*All three of my fantasy baseball teams have Felix Hernandez. This is not good news for any of them. Perhaps letting him throw a 111-pitch complete game on a cold April night in Fenway in his last start was not such a good idea.

*I definitely did not see a Mark Buehrle no-hitter coming. The past four years, Buehrle has finished second, second, first and first in the AL in hits allowed.

*You can read my reactions to the partial-birth abortion decision here, here and here. This is also a good summary of the concurrence (H/t).

*Please, wear your seatbelts.

Posted by Baseball Crank at 12:41 PM | Baseball 2007 • | Basketball • | Blog 2006-14 • | Law 2006-08 | Comments (5) | TrackBack (0)
April 18, 2007
BASEBALL: Good Start

Top of the sixth in Florida.

Mets, 8 runs, all charged to Dontrelle Willis, who was left in to finish the 5th even after allowing the last two runs.

Marlins, 0 hits.

UPDATE: John Maine pitches the sixth inning, Marlins' hit total does not change. Maine has thrown 85 pitches.

UPDATE: Miguel Cabrera leads off the seventh with a hit. 45 years later, the Mets still have never had a no-hitter.

Posted by Baseball Crank at 8:46 PM | Baseball 2007 | Comments (4) | TrackBack (0)
April 17, 2007
BASEBALL: Prediction

Mark my words, before this season is out, Henry Owens will be the Marlins' closer. Owens has tough stuff and is off to a fine start, while Florida's imported closer, Jorge Julio, has been lit up like a Roman candle in the early going (19.06 ERA after this evening's shellacking). I give Julio until August at the lastest, but if he doesn't get untracked we could be talking May, not August.

Posted by Baseball Crank at 11:06 PM | Baseball 2007 | Comments (12) | TrackBack (0)
BASEBALL: Might As Well Jump

In case you missed it when Bill Simmons linked to it last week: the YouTube video of Joey Gathright jumping a car. If Gathright was any good, the Royals would probably have a stroke watching this, but as it is, it's just entertaining.

He may not be much of a hitter, but Gathright is clearly one heck of an athlete.

Posted by Baseball Crank at 7:12 PM | Baseball 2007 | Comments (0) | TrackBack (0)
BLOG: Jenga!

This is insane.

Posted by Baseball Crank at 12:00 PM | Blog 2006-14 | Comments (2) | TrackBack (0)
POLITICS: John Edwards: Trust The Government To Do Your Taxes


"I'm from the government, and I'm here to help."

As if he needed to work harder to solidify the perception that he trusts the government to know everything in your life better than you do, John Edwards wants people to trust the IRS to do their taxes for them:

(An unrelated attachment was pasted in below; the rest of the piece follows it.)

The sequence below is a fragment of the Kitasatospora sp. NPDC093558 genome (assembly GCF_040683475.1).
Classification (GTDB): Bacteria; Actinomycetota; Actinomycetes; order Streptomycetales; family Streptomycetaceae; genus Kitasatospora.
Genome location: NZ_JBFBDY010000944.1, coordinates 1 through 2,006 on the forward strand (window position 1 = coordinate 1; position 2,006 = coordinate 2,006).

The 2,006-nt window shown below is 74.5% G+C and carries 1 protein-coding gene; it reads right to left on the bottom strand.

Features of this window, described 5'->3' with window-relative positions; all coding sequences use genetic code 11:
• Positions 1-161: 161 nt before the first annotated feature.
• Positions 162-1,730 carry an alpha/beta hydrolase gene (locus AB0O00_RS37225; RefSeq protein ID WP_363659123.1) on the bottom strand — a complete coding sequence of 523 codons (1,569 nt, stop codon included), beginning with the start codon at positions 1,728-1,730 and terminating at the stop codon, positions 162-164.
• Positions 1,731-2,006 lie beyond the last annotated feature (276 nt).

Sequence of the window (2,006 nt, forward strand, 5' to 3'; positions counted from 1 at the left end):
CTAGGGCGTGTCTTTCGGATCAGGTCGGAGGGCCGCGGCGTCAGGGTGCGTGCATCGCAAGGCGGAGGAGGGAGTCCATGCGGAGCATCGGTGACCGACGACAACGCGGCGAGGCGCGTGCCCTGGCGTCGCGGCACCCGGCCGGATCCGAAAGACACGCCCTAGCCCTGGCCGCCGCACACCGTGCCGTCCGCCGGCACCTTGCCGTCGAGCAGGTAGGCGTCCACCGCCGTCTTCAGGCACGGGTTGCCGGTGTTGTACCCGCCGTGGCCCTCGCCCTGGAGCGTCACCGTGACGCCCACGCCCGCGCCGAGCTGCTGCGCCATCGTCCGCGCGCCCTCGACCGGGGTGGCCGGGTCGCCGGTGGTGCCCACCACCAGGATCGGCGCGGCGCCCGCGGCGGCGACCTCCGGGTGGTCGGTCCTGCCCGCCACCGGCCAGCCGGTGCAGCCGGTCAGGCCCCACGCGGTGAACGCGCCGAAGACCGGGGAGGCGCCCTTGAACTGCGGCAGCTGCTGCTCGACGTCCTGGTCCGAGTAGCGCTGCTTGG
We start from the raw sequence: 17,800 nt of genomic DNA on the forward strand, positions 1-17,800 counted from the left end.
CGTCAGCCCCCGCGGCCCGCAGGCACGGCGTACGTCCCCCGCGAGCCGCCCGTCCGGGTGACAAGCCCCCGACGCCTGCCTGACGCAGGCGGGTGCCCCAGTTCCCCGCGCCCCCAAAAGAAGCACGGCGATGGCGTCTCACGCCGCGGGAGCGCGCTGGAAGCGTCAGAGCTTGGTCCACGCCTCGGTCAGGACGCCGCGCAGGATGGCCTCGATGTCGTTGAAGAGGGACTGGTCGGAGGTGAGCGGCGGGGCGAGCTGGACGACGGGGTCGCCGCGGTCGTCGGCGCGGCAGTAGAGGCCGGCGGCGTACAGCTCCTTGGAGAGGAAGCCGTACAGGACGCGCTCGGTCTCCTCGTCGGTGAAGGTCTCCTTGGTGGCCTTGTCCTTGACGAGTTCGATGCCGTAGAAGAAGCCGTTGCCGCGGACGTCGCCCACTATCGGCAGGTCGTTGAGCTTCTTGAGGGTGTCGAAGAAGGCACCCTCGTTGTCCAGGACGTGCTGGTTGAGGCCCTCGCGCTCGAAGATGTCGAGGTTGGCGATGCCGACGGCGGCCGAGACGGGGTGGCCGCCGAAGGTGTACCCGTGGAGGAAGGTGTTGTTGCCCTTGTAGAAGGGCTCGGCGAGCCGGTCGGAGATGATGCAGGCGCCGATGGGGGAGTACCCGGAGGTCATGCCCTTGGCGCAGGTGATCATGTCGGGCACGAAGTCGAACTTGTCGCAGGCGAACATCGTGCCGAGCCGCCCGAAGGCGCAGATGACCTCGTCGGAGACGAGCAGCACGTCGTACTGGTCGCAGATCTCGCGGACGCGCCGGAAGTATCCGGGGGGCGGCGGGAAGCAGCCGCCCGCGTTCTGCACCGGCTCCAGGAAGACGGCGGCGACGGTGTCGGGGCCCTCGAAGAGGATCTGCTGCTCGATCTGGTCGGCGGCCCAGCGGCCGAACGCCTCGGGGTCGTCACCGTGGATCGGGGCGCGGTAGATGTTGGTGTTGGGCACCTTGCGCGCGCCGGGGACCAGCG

John Edwards is suggesting that the Internal Revenue Service prepare tax returns for 50 million Americans who have simple tax circumstances.

The former North Carolina senator laid out the idea in an audio podcast posted on his Web site April 7. For Americans whose employers and financial institutions send all of their relevant tax data to the government, the IRS would calculate their bills and mail them completed returns, which he called "Form 1." Filers could sign the form and return it, or reject it and file their own return if they disagreed with anything in the IRS's calculations.

First of all, start with a mental picture of how exactly a federal agency produces an additional 50 million forms in just a few months, and if you form in your mind an image of smooth, flawless execution by white-lab-coated experts running superintelligent supercomputers, well, you haven't spent much time with bureaucracies.

Of course, the taxpayer will do one of two things with the IRS-prepared form: either check its accuracy, in which case it saves little or no time, or sign it unchecked and return it. Either way, the idea is pointless at best, unduly trusting of the competence and disinterest of the bureaucracy at worst - to say nothing of the infantilizing assumption that people should have yet another thing done for them at public expense.

As Jim Geraghty notes, Edwards is imitating a California program, but there are reasons to believe that this program, ReadyReturn, is not trusted by a lot of taxpayers: only 22% of respondents used it:

At the delightfully unsubtle URL, the ReadyReturn opponents touted a poll that found that 67% of respondents opposed the program, that 7% of respondents trusted a state agency to prepare their taxes, and that 81% preferred "an independent tax preparer."

The tax code is indeed too complicated, but the answer is less complexity and offering people at least the option to use a simplified flat-tax* form, not having the government pass the rules and then interpret them for its own benefit.

* - By which I mean "flat" as in "without deductions/exemptions" - flattening out the tax rates being a separate issue that goes more to the growth vs. progressivity debate than to tax simplification.

Posted by Baseball Crank at 9:26 AM | Politics 2008 | Comments (5) | TrackBack (0)
April 16, 2007
BASEBALL: 2007 NL West EWSL Report

The fifth of six division previews, using Established Win Shares Levels as a jumping-off point. EWSL is explained here, and you should read that link before commenting on the method; 2007 revisions to the age adjustment discussed here and rookie adjustments here). Bear in mind as always that (1) EWSL is a record of past performance, adjusted by age to give an assessment of the available talent on hand; it is not an individualized projection system; (2) individual EWSL are rounded off but team totals are compiled from the unrounded figures; and (3) as demonstrated here and here in some detail, nearly all teams will win more games than their EWSL total because I'm only rating 23 players per team. Further disclaimers and explanations are in my AL East preview here; my AL Central preview is here, AL West is here, and NL East here.